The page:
Parents: Getting Rid of Expired Pills Can Save Kids

A recent study revealed at least half of young people get their first high from a prescription drug by using pills they found at home, in a medicine cabinet, in a parents’ purse or briefcase, or on a bedside table, and NOT from a drug dealer.

Parents talk with their son about drugs

According to the Substance Abuse and Mental Health Services Administration, almost half of young people get their first high from a prescription drug by finding the pills in their home or getting them from a friend. Further, almost half of parents admit to keeping prescription drugs in the home that are no longer being used by anyone who lives in the home.1

This finding is one of the first of its kind that disproves the traditional understanding that young people get drugs from street corner dealers. Further, the finding suggests there is room for prevention and intervention, beginning with getting mind-altering drugs OUT of the home and educating youths on why such drugs can harm them.

New Research Shines Light on How Young People Get Pills

Recent surveys and research reports published by SAMHSA all point to one thing: young people are increasingly getting their first high by experimenting with prescription drugs they find at home.

A poll taken by the Mott Poll Report and published by the University of Michigan’s C.S. Mott Children’s Hospital found that nearly half (46%) of parents surveyed said they kept leftover prescription medications in the home. According to poll author Sarah Clark, MPH, and a co-director of the Mott Poll, “We found that it’s common for parents to keep medicines long after they are expired or no longer needed, which creates an unnecessary health risk for children. Younger children getting into medicine in the home is a major source of unintentional poisonings. For older children, access to these medicines brings risk of experimentation, diversion to peers, or other intentional misuse.” The researchers emphasized the importance of parents disposing of medicines.23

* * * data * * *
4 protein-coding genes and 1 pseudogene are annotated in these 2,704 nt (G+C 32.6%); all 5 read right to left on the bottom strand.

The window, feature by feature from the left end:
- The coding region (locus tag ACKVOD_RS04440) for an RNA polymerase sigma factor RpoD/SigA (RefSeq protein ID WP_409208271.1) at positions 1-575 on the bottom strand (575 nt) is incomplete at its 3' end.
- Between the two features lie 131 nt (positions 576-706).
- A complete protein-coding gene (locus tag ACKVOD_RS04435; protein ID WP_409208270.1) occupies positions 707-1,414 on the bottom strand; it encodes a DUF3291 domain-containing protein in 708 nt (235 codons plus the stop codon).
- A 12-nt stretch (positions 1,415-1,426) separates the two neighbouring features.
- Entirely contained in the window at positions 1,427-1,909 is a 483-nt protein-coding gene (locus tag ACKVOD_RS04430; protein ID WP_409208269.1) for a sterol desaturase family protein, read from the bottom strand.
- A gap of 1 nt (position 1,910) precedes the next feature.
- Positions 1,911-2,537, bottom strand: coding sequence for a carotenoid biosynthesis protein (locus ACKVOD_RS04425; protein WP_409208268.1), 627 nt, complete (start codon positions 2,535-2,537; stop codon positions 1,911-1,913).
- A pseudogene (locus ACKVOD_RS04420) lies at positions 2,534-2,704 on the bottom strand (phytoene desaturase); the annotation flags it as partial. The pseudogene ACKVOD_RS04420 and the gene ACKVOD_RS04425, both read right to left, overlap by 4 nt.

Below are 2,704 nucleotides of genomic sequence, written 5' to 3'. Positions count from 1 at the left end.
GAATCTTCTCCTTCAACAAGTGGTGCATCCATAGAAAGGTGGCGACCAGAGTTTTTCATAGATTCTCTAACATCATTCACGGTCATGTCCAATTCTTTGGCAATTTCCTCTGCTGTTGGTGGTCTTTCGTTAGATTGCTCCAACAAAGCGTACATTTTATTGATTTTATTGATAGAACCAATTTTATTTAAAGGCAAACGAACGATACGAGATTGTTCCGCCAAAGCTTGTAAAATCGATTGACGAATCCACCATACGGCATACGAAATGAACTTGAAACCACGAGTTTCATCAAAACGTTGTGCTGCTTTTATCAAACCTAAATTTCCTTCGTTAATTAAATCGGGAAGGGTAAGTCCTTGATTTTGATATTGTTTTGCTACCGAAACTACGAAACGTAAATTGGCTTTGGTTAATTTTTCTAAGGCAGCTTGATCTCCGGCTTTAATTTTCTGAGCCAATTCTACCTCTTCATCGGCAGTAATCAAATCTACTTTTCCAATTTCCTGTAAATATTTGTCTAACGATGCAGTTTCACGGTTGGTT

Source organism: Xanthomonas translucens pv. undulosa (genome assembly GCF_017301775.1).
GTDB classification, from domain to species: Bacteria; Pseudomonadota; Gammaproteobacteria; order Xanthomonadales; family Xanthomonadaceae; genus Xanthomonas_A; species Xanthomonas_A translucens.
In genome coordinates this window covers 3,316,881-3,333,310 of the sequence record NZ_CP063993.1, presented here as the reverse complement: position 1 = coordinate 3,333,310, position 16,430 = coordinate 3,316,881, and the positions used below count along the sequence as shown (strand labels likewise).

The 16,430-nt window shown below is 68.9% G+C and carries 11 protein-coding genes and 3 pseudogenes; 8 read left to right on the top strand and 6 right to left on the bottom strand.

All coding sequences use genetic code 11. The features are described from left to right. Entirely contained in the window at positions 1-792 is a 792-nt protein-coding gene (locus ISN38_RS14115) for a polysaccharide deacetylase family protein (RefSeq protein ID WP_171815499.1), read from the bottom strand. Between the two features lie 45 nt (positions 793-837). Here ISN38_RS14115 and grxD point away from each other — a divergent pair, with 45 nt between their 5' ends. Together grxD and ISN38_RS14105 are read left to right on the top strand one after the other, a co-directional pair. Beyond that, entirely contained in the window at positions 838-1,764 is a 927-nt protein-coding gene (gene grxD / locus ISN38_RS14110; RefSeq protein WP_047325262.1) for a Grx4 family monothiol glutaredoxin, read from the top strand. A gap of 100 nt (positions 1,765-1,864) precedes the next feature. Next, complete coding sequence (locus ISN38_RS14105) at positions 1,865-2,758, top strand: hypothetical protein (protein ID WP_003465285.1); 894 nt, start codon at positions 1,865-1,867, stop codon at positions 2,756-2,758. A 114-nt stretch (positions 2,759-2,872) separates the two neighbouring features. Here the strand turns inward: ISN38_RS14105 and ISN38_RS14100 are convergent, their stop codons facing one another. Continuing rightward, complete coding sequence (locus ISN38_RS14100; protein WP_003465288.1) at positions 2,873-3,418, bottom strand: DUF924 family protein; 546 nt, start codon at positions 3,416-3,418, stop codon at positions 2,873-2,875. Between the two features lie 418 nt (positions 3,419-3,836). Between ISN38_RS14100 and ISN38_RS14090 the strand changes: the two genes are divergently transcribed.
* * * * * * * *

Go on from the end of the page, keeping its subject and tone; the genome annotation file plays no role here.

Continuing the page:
The researchers concluded that, ideally, no prescription pills would be left in the home that were not actively being consumed by a patient with a legitimate need for them. Further, all prescription drugs, whether mind-altering or not, should be stored in child-proof bottles and kept in locked medicine cabinets.

Prescription Drug Abuse Often Sets the Stage for Addiction in Young People

According to a detailed study into how people obtain and use prescription drugs, namely painkillers, SAMHSA found that young people ages 12 to 17 get opioid pharmaceuticals in the following ways:

 Source of prescription pain relievers for the most recent nonmedical use among past year users aged 12 or older, by gender: annual averages, 2013 and 2014
Source of prescription pain relievers for the most recent nonmedical use among past year users aged 12 or older, by gender: annual averages, 2013 and 2014
  • 43% of young people get prescription painkillers from a friend, relative, or home medicine cabinet.

  • 23% of young people get painkiller drugs from a doctor.

  • 9% of young people buy the pills from a friend.

  • 9% of youths steal the drugs from a relative.

Alarmingly, only 4% of people between the ages of 12 and 17 actually bought drugs from a drug dealer, which counters the now obsolete narrative that drug dealers are the number one risk to youths in terms of drug exposure.

For the first decade of the 21st century, the non-medical use of prescription pain relievers was the second most common type of illicit drug use in the United States, after cannabis use. While synthetic opioid use has since surpassed prescription painkiller use, pain relievers are still a common way that youths have their first experience with an opioid drug.